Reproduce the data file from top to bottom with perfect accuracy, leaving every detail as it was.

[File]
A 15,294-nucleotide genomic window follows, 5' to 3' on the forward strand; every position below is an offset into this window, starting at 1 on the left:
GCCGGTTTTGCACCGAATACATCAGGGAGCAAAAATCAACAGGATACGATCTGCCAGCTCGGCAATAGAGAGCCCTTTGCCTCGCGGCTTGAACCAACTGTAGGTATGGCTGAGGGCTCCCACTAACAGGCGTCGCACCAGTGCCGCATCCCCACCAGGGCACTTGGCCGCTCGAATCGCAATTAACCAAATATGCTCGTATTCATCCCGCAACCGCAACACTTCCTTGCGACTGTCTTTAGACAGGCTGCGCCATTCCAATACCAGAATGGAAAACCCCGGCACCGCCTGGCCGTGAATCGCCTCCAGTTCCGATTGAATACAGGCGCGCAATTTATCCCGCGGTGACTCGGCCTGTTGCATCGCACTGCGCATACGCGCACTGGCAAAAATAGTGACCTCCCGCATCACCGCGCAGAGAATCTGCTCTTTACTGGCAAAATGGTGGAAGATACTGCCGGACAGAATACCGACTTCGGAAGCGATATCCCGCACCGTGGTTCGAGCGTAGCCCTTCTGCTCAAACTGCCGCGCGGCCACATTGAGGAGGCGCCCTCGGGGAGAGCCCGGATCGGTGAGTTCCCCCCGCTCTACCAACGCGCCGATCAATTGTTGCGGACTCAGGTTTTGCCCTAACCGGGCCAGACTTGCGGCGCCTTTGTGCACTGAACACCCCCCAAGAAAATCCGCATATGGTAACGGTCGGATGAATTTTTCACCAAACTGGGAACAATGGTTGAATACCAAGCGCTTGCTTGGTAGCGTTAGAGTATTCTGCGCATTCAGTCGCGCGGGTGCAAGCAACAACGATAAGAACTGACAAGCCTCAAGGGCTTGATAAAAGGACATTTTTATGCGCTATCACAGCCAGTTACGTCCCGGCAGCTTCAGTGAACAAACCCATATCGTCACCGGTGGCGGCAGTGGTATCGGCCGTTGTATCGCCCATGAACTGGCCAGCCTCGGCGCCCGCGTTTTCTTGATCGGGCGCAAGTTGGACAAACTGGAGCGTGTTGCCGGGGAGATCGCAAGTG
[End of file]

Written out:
A 15,294-nucleotide genomic window follows, 5' to 3' on the forward strand; every position below is an offset into this window, starting at 1 on the left:
GCCGGTTTTGCACCGAATACATCAGGGAGCAAAAATCAACAGGATACGATCTGCCAGCTCGGCAATAGAGAGCCCTTTGCCTCGCGGCTTGAACCAACTGTAGGTATGGCTGAGGGCTCCCACTAACAGGCGTCGCACCAGTGCCGCATCCCCACCAGGGCACTTGGCCGCTCGAATCGCAATTAACCAAATATGCTCGTATTCATCCCGCAACCGCAACACTTCCTTGCGACTGTCTTTAGACAGGCTGCGCCATTCCAATACCAGAATGGAAAACCCCGGCACCGCCTGGCCGTGAATCGCCTCCAGTTCCGATTGAATACAGGCGCGCAATTTATCCCGCGGTGACTCGGCCTGTTGCATCGCACTGCGCATACGCGCACTGGCAAAAATAGTGACCTCCCGCATCACCGCGCAGAGAATCTGCTCTTTACTGGCAAAATGGTGGAAGATACTGCCGGACAGAATACCGACTTCGGAAGCGATATCCCGCACCGTGGTTCGAGCGTAGCCCTTCTGCTCAAACTGCCGCGCGGCCACATTGAGGAGGCGCCCTCGGGGAGAGCCCGGATCGGTGAGTTCCCCCCGCTCTACCAACGCGCCGATCAATTGTTGCGGACTCAGGTTTTGCCCTAACCGGGCCAGACTTGCGGCGCCTTTGTGCACTGAACACCCCCCAAGAAAATCCGCATATGGTAACGGTCGGATGAATTTTTCACCAAACTGGGAACAATGGTTGAATACCAAGCGCTTGCTTGGTAGCGTTAGAGTATTCTGCGCATTCAGTCGCGCGGGTGCAAGCAACAACGATAAGAACTGACAAGCCTCAAGGGCTTGATAAAAGGACATTTTTATGCGCTATCACAGCCAGTTACGTCCCGGCAGCTTCAGTGAACAAACCCATATCGTCACCGGTGGCGGCAGTGGTATCGGCCGTTGTATCGCCCATGAACTGGCCAGCCTCGGCGCCCGCGTTTTCTTGATCGGGCGCAAGTTGGACAAACTGGAGCGTGTTGCCGGGGAGATCGCAAGTG